I get samples. I write stories. Sometimes, the two intersect.
I had a story to do on Irish spirits for Massachusetts Beverage Business for the March issue (of course, when else would you do an Irish spirits story?), and I remembered a press release we got at Malt Advocate for a new Irish cream liqueur, Coole Swan. Always looking for stuff other writers don't get, you know, it makes me more valuable to my editors, so I contacted the Coole Swan people. They're coming to the Massachusetts market in the Fall (Coole Swan is only available in New York for now), so I set up an interview. Pretty interesting people, very experienced, and -- here's the key point -- experienced with Baileys.
Baileys is the iconic brand of Irish creams, the original, and by far the best-seller: it's actually the 7th best-selling spirit in the world. The road behind it is littered with the crushed remnants of attempts to siphon off some of its share of the market. I was skeptical of Coole Swan's chances. But the folks who created the drink are all Baileys graduates who looked at that brand and saw an opportunity; not to come in under Baileys and try to catch people who wanted to pay less for an Irish cream, but to look at Irish cream as a luxury drink, and pitch above Baileys.
They did everything they could to make the very best Irish cream they could: Madagascar vanilla, Cote d'Ivoire chocolate, and single malt Irish whiskey. They put a lot into the design of the bottle, including making it translucent and not at all shaped like a Baileys bottle, which most competitors have slavishly imitated. And there's not caramel coloring: Coole Swan looks like cream. "We bought the best fresh Irish cream we could find," a partner told me, "why would we want to hide it?"
Well, it's all very interesting. But it doesn't mean anything if the stuff's no good. I'll make no secret of it: I like Irish cream. I really liked the Bushmills cream, for a large part because you could actually taste the whiskey in it. So when an unsolicited bottle of Coole Swan showed up in my mailbox (after the story had already been written and submitted), it was right in the fridge pretty soon thereafter. Cathy and I had some when she got home from work Friday. Now that things have calmed down a bit on a Sunday afternoon, I thought I'd take the leisurely chance to write about it.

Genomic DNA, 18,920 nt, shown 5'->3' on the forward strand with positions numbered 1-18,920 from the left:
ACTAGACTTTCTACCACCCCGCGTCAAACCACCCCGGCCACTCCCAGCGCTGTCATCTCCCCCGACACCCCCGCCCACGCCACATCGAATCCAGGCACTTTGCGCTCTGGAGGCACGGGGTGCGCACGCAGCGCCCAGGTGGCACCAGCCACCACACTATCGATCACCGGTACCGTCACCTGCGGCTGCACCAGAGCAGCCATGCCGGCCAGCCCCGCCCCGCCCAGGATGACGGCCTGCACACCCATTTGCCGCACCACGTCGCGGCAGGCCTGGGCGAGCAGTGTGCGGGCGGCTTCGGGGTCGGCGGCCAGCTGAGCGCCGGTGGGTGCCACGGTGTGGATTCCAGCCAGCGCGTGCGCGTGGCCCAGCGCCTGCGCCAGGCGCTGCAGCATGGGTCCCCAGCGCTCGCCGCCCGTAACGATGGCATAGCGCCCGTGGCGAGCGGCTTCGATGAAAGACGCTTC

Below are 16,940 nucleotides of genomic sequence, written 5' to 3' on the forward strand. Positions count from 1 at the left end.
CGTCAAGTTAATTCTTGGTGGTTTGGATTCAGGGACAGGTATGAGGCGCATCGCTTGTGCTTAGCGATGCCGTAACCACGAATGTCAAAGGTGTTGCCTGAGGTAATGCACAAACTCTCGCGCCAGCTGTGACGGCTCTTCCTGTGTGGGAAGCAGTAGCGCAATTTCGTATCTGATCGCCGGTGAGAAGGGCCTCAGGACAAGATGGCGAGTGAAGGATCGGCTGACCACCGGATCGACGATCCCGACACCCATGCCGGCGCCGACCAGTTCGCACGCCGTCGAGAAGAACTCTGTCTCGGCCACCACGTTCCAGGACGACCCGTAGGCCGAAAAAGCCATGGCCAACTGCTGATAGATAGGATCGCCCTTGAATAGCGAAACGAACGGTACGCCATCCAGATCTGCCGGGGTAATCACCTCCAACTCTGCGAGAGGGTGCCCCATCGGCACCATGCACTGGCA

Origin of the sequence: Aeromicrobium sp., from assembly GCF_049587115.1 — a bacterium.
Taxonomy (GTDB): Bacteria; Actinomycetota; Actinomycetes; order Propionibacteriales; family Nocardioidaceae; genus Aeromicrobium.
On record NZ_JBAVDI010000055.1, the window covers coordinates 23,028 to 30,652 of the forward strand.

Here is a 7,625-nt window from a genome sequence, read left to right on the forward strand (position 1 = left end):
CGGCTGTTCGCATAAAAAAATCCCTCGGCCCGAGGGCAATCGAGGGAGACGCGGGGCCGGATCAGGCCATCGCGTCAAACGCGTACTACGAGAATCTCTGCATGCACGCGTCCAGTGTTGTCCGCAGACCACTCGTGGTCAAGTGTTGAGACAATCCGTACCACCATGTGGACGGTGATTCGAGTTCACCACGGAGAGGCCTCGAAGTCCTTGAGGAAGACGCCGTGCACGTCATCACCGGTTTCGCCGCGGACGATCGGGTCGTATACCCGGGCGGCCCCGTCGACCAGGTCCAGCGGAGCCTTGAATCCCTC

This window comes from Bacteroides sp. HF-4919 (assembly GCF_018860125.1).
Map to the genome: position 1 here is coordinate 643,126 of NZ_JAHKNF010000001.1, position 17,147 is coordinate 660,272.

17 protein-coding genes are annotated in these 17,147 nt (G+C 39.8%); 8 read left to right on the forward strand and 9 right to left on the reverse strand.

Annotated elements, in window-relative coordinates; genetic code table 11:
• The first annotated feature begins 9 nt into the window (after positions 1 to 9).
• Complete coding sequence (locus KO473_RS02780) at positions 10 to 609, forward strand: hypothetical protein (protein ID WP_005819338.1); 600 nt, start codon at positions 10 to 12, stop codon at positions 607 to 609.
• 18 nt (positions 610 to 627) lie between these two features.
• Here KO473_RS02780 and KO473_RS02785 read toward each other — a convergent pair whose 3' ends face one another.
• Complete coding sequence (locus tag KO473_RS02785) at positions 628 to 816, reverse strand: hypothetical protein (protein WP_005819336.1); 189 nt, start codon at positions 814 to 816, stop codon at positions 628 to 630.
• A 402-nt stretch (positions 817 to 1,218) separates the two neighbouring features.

It is just a touch on the tan side of cream, I assume from the chocolate (and it is real chocolate and cocoa, I was assured, not flavors). The aromas promise just what you read and just what you'll taste: whiskey, vanilla, chocolate, and a creamy milkiness. When you sip, you find out that they weren't kidding about the whiskey. It has not been cleverly hidden; they're proud of what they're putting in here and the whiskey is bright and vibrant in the cream. But the cream's there too: it's rich, and chocolatey, and coats the mouth without being disgusting. And it most definitely does not taste fakey at all.
I'm not going to drink Irish cream every day, or even every week. But when I do want one, I'm going to reach for this till it's empty, and when I'm next in New York, I'm going to make sure there's room in my bag to bring one home: prices are running around $25.